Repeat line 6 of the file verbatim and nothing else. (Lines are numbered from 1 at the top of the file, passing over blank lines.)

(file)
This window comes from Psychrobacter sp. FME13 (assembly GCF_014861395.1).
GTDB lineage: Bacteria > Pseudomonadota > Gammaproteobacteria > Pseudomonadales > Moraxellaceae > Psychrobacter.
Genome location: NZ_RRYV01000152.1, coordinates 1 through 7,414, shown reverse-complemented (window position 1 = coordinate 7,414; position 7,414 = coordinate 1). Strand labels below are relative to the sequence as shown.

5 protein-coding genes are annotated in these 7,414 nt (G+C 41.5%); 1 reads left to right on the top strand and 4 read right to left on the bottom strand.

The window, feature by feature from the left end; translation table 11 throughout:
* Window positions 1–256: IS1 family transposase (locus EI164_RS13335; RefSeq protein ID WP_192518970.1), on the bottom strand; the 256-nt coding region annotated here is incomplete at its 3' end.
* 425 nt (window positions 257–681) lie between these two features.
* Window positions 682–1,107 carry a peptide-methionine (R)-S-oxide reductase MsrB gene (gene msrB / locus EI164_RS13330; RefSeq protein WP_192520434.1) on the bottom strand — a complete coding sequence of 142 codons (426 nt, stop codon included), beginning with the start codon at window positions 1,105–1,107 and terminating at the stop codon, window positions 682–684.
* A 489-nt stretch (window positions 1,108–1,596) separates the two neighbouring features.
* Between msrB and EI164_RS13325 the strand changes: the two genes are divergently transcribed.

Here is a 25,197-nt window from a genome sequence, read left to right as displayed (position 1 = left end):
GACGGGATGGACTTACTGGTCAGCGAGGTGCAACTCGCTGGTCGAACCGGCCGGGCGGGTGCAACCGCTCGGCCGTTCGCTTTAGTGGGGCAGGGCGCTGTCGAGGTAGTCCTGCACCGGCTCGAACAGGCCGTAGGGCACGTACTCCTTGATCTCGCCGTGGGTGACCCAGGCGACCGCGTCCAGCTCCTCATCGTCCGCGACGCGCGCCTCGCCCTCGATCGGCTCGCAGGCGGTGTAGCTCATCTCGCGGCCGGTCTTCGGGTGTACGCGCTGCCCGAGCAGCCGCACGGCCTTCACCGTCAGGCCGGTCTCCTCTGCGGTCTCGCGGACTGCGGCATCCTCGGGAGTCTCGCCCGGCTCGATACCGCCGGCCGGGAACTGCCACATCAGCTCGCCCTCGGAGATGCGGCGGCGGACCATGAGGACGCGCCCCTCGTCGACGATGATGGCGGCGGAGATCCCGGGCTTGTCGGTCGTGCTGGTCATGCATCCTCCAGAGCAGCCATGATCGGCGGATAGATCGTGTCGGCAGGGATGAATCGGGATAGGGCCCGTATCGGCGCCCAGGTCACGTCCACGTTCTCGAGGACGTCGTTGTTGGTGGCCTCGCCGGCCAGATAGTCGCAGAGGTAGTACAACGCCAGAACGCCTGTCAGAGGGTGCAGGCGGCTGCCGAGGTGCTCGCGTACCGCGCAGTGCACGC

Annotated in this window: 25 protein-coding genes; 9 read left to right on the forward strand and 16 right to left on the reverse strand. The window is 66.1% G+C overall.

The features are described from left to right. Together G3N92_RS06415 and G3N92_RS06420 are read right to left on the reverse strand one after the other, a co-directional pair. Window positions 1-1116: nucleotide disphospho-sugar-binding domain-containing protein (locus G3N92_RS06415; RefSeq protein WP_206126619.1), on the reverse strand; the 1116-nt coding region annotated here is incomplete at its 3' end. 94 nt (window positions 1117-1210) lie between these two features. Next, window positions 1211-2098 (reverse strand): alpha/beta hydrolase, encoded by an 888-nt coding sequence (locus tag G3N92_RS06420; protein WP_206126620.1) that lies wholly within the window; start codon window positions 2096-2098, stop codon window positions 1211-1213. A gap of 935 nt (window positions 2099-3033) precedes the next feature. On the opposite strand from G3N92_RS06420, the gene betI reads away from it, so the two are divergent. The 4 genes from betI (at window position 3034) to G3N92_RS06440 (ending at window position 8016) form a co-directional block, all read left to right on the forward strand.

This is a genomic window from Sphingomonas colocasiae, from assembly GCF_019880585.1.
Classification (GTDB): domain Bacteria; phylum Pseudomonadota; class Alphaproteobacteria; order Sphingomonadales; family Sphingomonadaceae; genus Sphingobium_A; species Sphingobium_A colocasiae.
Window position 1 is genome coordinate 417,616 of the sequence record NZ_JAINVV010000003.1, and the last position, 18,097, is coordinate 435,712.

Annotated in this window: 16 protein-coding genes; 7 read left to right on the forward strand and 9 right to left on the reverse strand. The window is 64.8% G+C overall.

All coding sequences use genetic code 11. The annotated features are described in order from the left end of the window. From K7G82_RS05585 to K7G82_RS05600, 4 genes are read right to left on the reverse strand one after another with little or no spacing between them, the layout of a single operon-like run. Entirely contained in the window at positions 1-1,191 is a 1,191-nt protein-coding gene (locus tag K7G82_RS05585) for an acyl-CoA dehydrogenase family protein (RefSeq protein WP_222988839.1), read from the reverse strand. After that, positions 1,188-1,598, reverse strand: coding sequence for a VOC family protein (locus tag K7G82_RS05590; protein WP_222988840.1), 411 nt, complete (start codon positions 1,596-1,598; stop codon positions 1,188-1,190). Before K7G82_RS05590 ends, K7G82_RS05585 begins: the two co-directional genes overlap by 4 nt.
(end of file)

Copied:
* Window positions 1–256: IS1 family transposase (locus EI164_RS13335; RefSeq protein ID WP_192518970.1), on the bottom strand; the 256-nt coding region annotated here is incomplete at its 3' end.